Developing and administering compensation and benefits programs for practice employees is essential in human resource management. Processing payroll is just one part of this process. A practice manager has to have knowledge of different physician compensation models, ensure compliance with federal, state, and local employment laws and regulations, and which benefits best assist in recruiting and retaining staff members.
Before hiring a new physician, a practice manager must perform medical credentialing. Also referred to as provider or physician credentialing, it’s an extensive process that examines and reviews a provider's qualifications and career experience and is required to be completed before he or she is hired. Areas covered during medical credentialing include education, certification, training, and licensing.
According to the American College of Medical Practice Executives (ACMPE) Guide to the Body of Knowledge for Medical Practice Management, additional human resource management skills are:
Utilizing technology in healthcare can reduce costs by automating administrative tasks for more efficient use of physicians’ time, lowering staffing costs by using scheduling apps, reaching more new patients with targeted digital marketing, improving claims processing and collections, and optimizing the supply chain for value-based care. Most of these solutions are designed to help physician practices streamline workflow, reduce administrative burden, and improve patient care.
Managing IT in a physician office entails assessing the need for and selecting medical practice software and other solutions that securely integrate clinicals and financials, offer comprehensive reporting features, include broad vendor support, promote adherence to compliance regulations, and streamline revenue cycle functions. It also consists of planning and conducting employee training on technologies used in the practice and ensuring staff members know how to optimize the capabilities.
One of the primary technologies used in physician practices is an electronic health record (EHR) system. A well-designed EHR should be customizable for your practice’s specific needs and automate time-consuming administrative tasks, allowing you to focus more attention on patient engagement and experiences. It also must provide secure, real-time access to patient health information at any time and from any location.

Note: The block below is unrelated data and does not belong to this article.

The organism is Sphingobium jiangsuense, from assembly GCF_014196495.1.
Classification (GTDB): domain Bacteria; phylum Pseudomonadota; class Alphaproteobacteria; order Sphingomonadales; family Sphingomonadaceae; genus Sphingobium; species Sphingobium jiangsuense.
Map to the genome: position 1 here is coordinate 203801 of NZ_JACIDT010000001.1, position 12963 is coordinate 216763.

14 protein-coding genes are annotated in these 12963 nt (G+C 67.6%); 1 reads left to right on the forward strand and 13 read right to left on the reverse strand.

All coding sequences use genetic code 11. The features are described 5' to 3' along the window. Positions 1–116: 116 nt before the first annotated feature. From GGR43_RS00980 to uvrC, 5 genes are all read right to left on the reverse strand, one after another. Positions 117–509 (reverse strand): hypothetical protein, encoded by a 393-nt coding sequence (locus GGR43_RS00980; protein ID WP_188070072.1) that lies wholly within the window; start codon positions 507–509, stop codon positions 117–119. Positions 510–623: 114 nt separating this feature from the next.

Following the numerous guidelines of HIPAA, MACRA, OSHA, the Stark Law, CMS, and the HHS Office of Inspector General, and others is part of the responsibilities of a practice manager. They’re also tasked with establishing and monitoring quality standards, ensuring highest levels of data encryption, mitigating all possible emergency situations, and addressing potential legal issues all while ensuring compliance with state and federal regulations.
Practice managers and the physician(s) for whom they work can avoid significant personal and entity liability by:
Risk management also is essential to sustain a financially-secure physician practice. The skills of a practice manager in mitigating risk include continually assessing potential medical practice risks to prevent malpractice suits, loss control issues, and government claims of abuse; communicating consistently to medical practice staff via most appropriate media the commitment to minimize risk and maximize compliance to ensure high-quality patient care; investigating all claims against the practice and its physicians and staff to ensure patients and staff are treated correctly; and negotiating contracts (including capitation agreements) with payors, contractors, vendors, and other outside resources to eliminate risks for the practice.
In addition to managing the daily operations of a physician practice, developing and administering policies and procedures to establish office standards and ensuring quality customer services encompass only part of a practice manager’s role. Operations management objectives also encompass implementation of an effective business plan; process improvement; purchasing and asset management; identification of outsourced business services and external expertise; communications, marketing, and community relations; and creation of physician conduct and performance expectations.
Key business and clinical operations skills a practice manager should utilize are: